Who Lives in a Hydrothermal Vent Under the Sea?

Preethi Kumaran, C’21, spent her summer growing-deep sea microorganisms that might be new to the world of science.

Monday, May 6, 2019

Preethi Kumaran, C’21

Courtesy of Preethi Kumaran

Thanks to the Penn Undergraduate Climate Action Grant, Preethi Kumaran, C’21, was able to spend her summer studying hydrothermal vent microbes from the bottom of the ocean. Working in the lab of Ileana Pérez-Rodríguez, Assistant Professor of Earth and Environmental Science and Elliman Faculty Fellow, Kumaran learned how to sustain and cultivate test tubes of anaerobic microorganisms that were obtained during some of the professor’s deep sea dives. Due to the extreme conditions (of pressure, temperature, and chemical environments) the organisms are acclimated to living in, growing and studying them in a lab setting is a difficult task, resulting in very few of them having ever been identified. The purpose of these attempts is to add to the existing knowledge base of known microorganisms, and occasionally to find further applications for them.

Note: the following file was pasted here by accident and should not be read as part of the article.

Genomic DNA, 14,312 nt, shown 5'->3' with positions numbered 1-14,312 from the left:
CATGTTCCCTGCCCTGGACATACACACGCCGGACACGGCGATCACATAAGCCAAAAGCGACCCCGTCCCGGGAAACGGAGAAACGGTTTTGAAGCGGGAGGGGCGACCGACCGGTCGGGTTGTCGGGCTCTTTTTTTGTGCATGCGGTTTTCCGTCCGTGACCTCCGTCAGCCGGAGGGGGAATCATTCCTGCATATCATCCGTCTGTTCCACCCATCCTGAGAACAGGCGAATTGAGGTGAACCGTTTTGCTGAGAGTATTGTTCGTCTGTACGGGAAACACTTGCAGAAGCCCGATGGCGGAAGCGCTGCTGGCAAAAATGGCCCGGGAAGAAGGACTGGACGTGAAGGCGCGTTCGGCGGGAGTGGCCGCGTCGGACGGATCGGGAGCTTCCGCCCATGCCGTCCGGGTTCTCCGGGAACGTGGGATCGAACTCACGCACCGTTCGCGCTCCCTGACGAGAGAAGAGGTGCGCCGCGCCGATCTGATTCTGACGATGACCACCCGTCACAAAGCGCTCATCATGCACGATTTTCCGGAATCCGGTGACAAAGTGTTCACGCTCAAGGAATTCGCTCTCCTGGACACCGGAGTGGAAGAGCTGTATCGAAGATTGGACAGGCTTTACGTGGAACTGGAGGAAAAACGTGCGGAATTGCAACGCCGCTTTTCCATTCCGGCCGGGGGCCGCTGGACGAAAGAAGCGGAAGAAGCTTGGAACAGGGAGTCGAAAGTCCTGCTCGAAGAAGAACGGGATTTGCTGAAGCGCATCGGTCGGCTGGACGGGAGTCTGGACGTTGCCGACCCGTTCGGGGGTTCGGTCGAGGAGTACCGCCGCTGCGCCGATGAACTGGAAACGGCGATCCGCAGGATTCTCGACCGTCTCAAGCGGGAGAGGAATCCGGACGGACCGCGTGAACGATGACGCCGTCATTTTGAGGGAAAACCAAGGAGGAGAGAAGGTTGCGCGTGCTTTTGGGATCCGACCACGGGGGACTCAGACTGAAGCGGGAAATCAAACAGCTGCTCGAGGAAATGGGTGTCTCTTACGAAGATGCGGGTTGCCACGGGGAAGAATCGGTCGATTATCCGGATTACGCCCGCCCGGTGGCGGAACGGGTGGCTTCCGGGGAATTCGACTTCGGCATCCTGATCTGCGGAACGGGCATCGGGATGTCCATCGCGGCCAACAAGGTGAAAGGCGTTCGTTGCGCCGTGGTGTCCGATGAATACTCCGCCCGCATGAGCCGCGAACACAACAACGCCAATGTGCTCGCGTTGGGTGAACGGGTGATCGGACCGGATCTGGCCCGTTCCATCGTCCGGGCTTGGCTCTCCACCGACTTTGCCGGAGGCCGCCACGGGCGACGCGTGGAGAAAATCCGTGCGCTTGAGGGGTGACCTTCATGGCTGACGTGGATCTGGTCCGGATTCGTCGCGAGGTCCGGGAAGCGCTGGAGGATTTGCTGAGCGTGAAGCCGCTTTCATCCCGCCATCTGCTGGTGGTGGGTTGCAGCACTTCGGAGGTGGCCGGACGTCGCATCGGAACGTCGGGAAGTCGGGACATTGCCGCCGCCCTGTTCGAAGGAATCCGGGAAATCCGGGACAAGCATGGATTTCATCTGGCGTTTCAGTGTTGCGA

“We were trying to see if we could isolate microorganisms that we already have in the database or try to find something new,” says Kumaran. “It’s a really big world out there and there’s not a big chance that everyone has samples from the exact same spot, so there’s a likelihood of finding something new every time.”

Under mentorship from Pérez-Rodríguez, she spent months playing with temperature, types of growth media, and other conditions, all the while forming unexpected precision skills in preventing these organisms from contacting oxygen, and building an army of these test tubes over the course of the summer. The other half of her time was spent in the lab basement, learning microscopy skills by analyzing microorganism growth and type. After countless trials, one test tube finally had sustained growth. With renewed excitement the sample DNA was sent off to be sequenced, the results of which suggest a “potentially novel deep-branching bacterial species,” says Pérez-Rodríguez. The lab is currently trying to recreate the results to better understand them.